The Orthodox Cross (also known as the Eastern, Greek or Russian Orthodox Cross) has been a variant of the Christian cross since the 16th century. However, it bears some resemblance to a cross with a bottom crossbeam slanted the other way (upwards) in the Byzantine Empire since the 6th century. Three horizontal crossbeams make up the Orthodox cross, the lowest of which is slanted downwards. It is now a symbol of the Eastern, Greek and Russian Orthodox Churches and a prominent feature of Russia’s cultural landscape.
The cross is the Christian religion’s primary symbol of atonement, recalling Jesus Christ’s crucifixion and the symbol of his Passion, death and resurrection (1 Corinthians 15:3-4). As a result, the cross serves as a symbol of Christ and the Christian faith.
In the Orthodox tradition, the slanted line is reminiscent of the two thieves who stand on opposite sides of the cross. The one to Christ’s right ascended to Heaven, while the other descended to Hell. As a result, the slanted bottom cross beam spiritually and symbolically functions as the scales of justice, with its points indicating the path upwards to Heaven or downwards to Hell. This feature of the Orthodox cross is unique among crosses.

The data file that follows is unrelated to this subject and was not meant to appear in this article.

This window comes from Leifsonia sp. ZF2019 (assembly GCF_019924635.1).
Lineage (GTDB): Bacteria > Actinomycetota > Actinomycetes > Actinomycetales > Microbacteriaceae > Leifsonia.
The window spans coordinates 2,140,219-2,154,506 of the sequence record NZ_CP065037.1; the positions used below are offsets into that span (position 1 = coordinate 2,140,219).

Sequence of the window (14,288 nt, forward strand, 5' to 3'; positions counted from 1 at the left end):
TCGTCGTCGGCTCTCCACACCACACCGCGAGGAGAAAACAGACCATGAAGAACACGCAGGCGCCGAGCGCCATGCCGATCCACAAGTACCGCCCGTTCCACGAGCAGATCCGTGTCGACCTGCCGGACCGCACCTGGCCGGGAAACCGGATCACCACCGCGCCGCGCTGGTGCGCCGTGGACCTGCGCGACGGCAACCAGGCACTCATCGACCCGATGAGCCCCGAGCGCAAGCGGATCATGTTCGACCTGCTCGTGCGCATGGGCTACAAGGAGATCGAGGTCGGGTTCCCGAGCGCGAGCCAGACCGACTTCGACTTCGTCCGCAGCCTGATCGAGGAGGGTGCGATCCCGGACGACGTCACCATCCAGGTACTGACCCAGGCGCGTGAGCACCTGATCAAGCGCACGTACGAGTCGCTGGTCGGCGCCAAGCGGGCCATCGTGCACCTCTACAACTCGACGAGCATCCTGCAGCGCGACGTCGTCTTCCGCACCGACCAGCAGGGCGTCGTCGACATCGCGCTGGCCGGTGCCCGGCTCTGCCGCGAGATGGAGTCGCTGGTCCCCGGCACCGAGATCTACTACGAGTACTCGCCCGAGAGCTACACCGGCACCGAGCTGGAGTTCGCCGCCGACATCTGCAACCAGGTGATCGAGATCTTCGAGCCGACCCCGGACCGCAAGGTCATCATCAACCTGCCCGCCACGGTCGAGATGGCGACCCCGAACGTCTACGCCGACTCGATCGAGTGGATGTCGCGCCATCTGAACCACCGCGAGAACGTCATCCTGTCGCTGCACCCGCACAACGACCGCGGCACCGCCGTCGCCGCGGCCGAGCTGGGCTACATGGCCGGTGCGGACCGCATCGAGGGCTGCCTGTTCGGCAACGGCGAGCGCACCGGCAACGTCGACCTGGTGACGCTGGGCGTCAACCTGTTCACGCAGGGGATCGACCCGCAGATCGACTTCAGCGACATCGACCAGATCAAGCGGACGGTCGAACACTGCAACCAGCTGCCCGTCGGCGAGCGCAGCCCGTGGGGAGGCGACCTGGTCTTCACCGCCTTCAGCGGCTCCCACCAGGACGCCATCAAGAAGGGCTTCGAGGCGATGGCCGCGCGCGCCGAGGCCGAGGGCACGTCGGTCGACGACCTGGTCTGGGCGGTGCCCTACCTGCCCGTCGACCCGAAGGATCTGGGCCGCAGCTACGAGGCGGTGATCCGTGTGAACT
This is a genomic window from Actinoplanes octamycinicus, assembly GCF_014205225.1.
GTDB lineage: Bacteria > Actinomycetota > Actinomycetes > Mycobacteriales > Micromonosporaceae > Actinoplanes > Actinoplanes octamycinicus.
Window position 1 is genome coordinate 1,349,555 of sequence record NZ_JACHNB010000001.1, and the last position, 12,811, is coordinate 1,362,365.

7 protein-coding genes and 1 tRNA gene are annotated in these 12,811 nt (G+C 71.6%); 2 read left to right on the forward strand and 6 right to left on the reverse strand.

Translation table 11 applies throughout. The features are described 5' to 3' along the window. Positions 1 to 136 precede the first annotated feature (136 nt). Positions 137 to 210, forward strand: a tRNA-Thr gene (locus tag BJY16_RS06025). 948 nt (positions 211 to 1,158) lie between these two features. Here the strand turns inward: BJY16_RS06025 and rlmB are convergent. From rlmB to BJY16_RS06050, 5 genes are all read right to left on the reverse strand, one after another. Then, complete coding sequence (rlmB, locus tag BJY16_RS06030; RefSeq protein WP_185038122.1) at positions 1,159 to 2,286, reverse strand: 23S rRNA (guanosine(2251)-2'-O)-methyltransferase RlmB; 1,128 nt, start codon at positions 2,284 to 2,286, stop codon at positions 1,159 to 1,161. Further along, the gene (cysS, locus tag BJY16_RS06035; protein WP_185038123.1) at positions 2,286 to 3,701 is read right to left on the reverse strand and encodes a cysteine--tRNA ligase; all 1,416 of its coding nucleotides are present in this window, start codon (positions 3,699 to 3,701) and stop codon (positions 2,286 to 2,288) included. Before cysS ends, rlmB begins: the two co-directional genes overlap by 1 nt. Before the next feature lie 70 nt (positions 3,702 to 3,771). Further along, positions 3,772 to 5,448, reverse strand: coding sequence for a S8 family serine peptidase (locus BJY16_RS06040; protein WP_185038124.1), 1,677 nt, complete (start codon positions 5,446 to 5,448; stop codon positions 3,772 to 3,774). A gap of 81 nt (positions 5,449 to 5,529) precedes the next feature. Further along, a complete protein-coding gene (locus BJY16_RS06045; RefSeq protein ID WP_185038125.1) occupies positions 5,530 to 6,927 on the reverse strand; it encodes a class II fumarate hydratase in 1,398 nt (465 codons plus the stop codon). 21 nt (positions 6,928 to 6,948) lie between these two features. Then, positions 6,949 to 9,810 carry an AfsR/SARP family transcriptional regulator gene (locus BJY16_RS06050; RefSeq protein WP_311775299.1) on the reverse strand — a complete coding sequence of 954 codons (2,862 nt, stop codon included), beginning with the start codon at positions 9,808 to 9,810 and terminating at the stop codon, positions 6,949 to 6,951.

What Does the Orthodox Cross Symbolize?
The Orthodox cross is a unique version of the cross with some symbolic elements that distinguish it from others. It is divided into three diagonal bars by a vertical line. These bars represent the crucifixion of Jesus in a stylized way: the highest plate has the inscription ‘Jesus Christ, King of the Jews’ (INBI in Greek or INRI in Latin), which Pilate ordered to be put up to mock the Savior; the lowest plate is the footstool, which is diagonal in Russian iconography and straight in Greek iconography. The bottom bar’s slope has symbolic meaning, as it represents Christ’s ascension and the concept that “the Cross is the Scales of Justice.” The truth is that the Orthodox cross conceals a plethora of hidden symbols and signs, not only in its unique form but also in the decorations that sometimes adorn it.
For example, in an orthodox crucifix, the figure of Jesus is not depicted randomly: he does not wear a crown of thorns and is nailed to the cross with four nails rather than three. His brows are slanted to the right. The spear with which Longinus pierced his side, and the towel with which he was quenched with vinegar, were behind him to resume the lines of his body.
Difference between Eastern Orthodox, Greek Orthodox, and Russian Orthodox
The Eastern Orthodox Church, also known as the Orthodox Church, is the second-largest Christian church, with approximately 220 million baptized members. Russian Orthodox can be defined as one of the Eastern Orthodox churches, the world’s largest autocephalous or ecclesiastically independent, with more than 90 million people.
The difference between Greek Orthodox and Roman Catholics is that the Pope is considered infallible and has complete authority over the churches of Roman Catholics. In contrast, the Pope is not infallible in Greek Orthodox churches.
Orthodox Crosses have become quite popular over the years, because of its unique stylized design and symbolic relevance to the Gospels and the Christian faith.